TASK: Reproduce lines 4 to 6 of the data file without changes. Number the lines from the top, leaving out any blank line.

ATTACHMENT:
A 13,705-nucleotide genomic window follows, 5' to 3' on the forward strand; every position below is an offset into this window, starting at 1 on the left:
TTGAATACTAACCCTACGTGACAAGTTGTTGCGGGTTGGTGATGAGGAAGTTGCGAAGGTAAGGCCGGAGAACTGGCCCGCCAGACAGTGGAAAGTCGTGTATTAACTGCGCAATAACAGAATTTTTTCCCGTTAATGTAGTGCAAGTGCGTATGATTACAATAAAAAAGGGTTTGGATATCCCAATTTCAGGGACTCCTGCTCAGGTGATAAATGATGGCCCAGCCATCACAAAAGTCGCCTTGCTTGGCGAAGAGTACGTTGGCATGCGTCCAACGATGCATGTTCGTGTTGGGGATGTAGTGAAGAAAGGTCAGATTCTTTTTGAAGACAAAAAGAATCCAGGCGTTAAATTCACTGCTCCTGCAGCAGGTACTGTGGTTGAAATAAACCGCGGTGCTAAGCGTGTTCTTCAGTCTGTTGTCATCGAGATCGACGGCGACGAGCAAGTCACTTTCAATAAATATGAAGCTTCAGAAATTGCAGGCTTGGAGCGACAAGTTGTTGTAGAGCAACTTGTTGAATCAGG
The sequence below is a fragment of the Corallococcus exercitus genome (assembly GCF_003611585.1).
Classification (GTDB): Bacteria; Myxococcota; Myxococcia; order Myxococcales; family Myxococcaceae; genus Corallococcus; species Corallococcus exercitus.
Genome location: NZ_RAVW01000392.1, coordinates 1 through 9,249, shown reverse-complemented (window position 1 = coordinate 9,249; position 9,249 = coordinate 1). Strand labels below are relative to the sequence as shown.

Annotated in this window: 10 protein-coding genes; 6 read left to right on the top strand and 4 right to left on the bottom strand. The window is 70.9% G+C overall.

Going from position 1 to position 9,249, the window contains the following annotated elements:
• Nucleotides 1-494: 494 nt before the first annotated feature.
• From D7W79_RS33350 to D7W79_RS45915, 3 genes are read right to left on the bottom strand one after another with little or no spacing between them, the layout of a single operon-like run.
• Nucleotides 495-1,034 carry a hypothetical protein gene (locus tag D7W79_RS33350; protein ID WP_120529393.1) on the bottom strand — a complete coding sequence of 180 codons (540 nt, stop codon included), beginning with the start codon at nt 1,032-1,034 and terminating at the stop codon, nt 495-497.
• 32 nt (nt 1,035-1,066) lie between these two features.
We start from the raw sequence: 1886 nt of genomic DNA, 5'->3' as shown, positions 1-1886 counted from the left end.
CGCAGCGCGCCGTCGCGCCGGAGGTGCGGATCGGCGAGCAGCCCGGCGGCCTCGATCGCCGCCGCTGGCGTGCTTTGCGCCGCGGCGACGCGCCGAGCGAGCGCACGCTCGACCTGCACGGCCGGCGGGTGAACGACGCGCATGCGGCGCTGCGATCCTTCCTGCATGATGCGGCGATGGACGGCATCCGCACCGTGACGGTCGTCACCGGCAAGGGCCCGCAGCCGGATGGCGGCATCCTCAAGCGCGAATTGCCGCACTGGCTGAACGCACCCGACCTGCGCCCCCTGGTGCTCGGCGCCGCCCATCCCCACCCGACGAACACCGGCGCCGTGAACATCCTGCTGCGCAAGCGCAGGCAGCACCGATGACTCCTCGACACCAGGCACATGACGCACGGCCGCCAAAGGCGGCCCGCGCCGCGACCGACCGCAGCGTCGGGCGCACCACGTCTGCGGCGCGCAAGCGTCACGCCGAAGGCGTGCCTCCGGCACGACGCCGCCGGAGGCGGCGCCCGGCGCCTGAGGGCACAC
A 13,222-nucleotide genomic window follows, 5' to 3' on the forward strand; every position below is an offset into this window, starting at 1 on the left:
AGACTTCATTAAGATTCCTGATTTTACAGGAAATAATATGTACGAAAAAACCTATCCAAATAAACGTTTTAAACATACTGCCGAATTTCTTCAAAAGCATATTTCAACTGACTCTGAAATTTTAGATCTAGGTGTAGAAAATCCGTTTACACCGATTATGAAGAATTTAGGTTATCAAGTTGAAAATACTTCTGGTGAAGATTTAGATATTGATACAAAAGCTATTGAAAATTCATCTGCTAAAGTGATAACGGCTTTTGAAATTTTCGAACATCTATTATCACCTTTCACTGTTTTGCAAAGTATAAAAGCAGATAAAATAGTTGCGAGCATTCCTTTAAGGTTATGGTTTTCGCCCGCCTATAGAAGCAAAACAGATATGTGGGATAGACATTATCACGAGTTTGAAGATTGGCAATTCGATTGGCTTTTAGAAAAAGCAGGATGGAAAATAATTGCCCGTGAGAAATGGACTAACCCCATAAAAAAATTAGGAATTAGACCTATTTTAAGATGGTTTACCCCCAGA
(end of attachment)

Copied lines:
Classification (GTDB): Bacteria; Myxococcota; Myxococcia; order Myxococcales; family Myxococcaceae; genus Corallococcus; species Corallococcus exercitus.
Genome location: NZ_RAVW01000392.1, coordinates 1 through 9,249, shown reverse-complemented (window position 1 = coordinate 9,249; position 9,249 = coordinate 1). Strand labels below are relative to the sequence as shown.

Annotated in this window: 10 protein-coding genes; 6 read left to right on the top strand and 4 right to left on the bottom strand. The window is 70.9% G+C overall.